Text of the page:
Posts Tagged ‘power’

loveJust like military leaders in combat, spiritual leaders must know and accept their mission. This is difficult because we tend to focus on “secondary missions,” which are usually more tangible. Secondary missions are important things like running a business, serving in church, loving your family, or leading a small group. The danger is that secondary missions can become idolatry when not kept in proper relationship to the primary mission: loving God and loving our neighbor. When the mission is properly understood, spiritual leaders give themselves to God in all things – the business, the church, the family, the small group, or any other noble endeavor.

[Reflect on how Joanna, the wife of Chuza, may have understood the mission. What secondary missions could she have had?]

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With SwordReflection #3: Spiritual leaders will face opposition.

Scripture tells us that we are at war against “powers and principalities.” So, not only do we constantly face spiritual situations but we are operating in a spiritual war zone. Moses, Elijah, and King David recognized spiritual reality and exercised leadership in their context. Their leadership was intentional, spectacular, and visible. But they are not the only spiritual leaders in the Scripture. Joanna (the wife of Chuza), Joseph of Aremathea, and the Good Samaritan maneuvered well their physical/spiritual context and exercised spiritual leadership in practical ways.

The modern Christian church and the typical American family have adopted popular business leadership and management practices with inconsistent results; some business practices work well while others do not.

Survey #1: Your Place of Employment

Survey #2: Your Church

Survey #3: Your Family 

This is part of a study which examines why some leadership practices work well, whereas some introduce dysfunction in the church (and the family), and why it is difficult to detect the damaging practices…

Some of you have asked for the personal reflections I shared at the Dioko Family Workshop… well, here they are with the “punch line” first:

When my own “control freak” alarm goes off, I ask myself these recalibrating questions:

  1. Am I acting in wisdom?
  2. Am I radiating the fruit of the Holy Spirit?
  3. Am I (rightly) representing who God is?
  4. Am I cultivating holiness?

So, why have I settled on these 4 questions? Because: as I studied the Christian Scriptures, I realized four truths about healthy control. Healthy control (self-control) is a sign of wisdom. The Book of Proverbs in the Bible backs up this reflection (see Proverbs 29:11). Second, healthy control (self-control) is part of the fruit of the Holy Spirit. (see Galatians 5:23) Third, healthy control is delegated. If Jesus is the King of Kings as the Christian Bible states, then any controlling-authority I have is delegated from Him. Fourth, healthy control leads to holiness. As I submit to the control of God, it leads to right-living in the eyes of God. (Romans 6:22)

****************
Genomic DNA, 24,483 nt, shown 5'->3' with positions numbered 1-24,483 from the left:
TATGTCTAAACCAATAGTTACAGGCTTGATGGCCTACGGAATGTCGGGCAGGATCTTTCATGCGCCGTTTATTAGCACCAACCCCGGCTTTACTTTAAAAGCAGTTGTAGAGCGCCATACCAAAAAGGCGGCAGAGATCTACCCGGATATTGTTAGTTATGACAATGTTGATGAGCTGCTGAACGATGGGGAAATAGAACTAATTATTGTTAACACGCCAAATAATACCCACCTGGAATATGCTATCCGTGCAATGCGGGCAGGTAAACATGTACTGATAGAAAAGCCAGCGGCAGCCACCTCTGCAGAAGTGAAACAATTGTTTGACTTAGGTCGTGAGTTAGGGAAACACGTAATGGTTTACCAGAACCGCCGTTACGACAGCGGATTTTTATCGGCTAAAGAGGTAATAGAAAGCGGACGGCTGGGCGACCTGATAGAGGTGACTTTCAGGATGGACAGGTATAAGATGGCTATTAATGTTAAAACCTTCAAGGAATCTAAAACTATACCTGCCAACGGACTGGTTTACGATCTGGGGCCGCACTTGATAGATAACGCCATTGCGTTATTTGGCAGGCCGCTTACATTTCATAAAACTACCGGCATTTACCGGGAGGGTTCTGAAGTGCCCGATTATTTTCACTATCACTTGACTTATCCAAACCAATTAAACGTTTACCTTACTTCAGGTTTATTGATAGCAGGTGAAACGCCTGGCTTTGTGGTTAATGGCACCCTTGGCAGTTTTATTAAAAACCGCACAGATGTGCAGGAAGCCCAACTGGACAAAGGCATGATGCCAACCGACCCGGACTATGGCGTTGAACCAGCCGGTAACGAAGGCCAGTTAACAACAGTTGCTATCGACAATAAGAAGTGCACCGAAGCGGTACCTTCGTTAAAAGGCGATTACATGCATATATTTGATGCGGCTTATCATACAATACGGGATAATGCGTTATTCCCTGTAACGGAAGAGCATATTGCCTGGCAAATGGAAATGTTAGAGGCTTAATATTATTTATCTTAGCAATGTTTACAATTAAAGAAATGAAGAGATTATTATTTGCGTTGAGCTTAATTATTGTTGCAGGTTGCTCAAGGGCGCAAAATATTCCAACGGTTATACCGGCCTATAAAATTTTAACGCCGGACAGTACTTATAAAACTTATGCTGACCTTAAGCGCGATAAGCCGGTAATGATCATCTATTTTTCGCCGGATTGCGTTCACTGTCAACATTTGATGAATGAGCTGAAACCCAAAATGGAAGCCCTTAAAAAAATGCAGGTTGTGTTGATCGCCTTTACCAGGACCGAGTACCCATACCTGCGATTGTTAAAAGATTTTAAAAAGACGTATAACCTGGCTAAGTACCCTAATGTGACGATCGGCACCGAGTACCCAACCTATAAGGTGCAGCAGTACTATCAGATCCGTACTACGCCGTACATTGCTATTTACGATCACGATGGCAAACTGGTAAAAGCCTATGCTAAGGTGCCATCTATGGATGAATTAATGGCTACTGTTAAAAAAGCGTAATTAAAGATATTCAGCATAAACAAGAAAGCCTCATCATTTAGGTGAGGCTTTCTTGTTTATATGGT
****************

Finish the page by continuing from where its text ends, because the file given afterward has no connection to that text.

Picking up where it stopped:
marionetteDo you have the control-freak gene? (What if you have it and don’t realize it?) How do we keep up healthy-control when there is “crazy” all around us?

This quiz (written by Dr. Albrecht) was published in Psychology Today:

1. Do you “help” other people drive – tell them what route to take, when to turn, where to park, remind them that the traffic light has changed?
2. Do you devote a lot of attention and energy to keeping your personal environment organized?
3. Do you give people a lot of “shoulds” and “oughts” – unsolicited advice, suggestions, and “constructive criticism?”
4. Do you have lots of personal rules, routines, rituals, and ceremonies?
5. Are you the one who takes over and orders other people around when the situation seems confused?
6. Do you dislike depending on others, accepting help from them, or allowing them to do things for you?
7. Do you insist on “being right,” having things done your way, or having the final word?
8. Do you “over-plan” simple activities?
9. Do you find it difficult to admit making mistakes, being wrong or misinformed about something, or acknowledging that you’ve changed your mind?
10. Do you become angry, irritable, or anxious when someone or something makes you late, when things don’t start on time, or things don’t go according to plan?

Interpret Your Score:
41 – 50: yep, you’re a control freak.
31 – 40: you probably have some control issues.
21 – 30: you can live and let live.
10 – 20: are you being honest?